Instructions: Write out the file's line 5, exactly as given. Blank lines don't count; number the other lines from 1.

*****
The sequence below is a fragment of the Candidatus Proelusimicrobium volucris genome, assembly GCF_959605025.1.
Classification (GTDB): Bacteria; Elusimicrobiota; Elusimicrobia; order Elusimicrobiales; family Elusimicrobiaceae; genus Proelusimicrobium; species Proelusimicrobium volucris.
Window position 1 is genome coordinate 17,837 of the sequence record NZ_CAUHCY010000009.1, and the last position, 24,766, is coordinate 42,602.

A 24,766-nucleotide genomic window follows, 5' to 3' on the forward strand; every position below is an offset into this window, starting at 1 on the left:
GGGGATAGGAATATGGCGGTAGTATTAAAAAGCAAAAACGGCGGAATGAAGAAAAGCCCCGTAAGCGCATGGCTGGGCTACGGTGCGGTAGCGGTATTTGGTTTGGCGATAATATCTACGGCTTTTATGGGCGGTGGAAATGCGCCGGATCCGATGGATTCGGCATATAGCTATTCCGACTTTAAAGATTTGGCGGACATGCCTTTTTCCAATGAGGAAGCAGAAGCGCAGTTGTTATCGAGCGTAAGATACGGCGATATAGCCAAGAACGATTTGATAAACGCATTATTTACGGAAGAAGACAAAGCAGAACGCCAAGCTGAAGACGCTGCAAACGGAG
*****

GGGGATAGGAATATGGCGGTAGTATTAAAAAGCAAAAACGGCGGAATGAAGAAAAGCCCCGTAAGCGCATGGCTGGGCTACGGTGCGGTAGCGGTATTTGGTTTGGCGATAATATCTACGGCTTTTATGGGCGGTGGAAATGCGCCGGATCCGATGGATTCGGCATATAGCTATTCCGACTTTAAAGATTTGGCGGACATGCCTTTTTCCAATGAGGAAGCAGAAGCGCAGTTGTTATCGAGCGTAAGATACGGCGATATAGCCAAGAACGATTTGATAAACGCATTATTTACGGAAGAAGACAAAGCAGAACGCCAAGCTGAAGACGCTGCAAACGGAG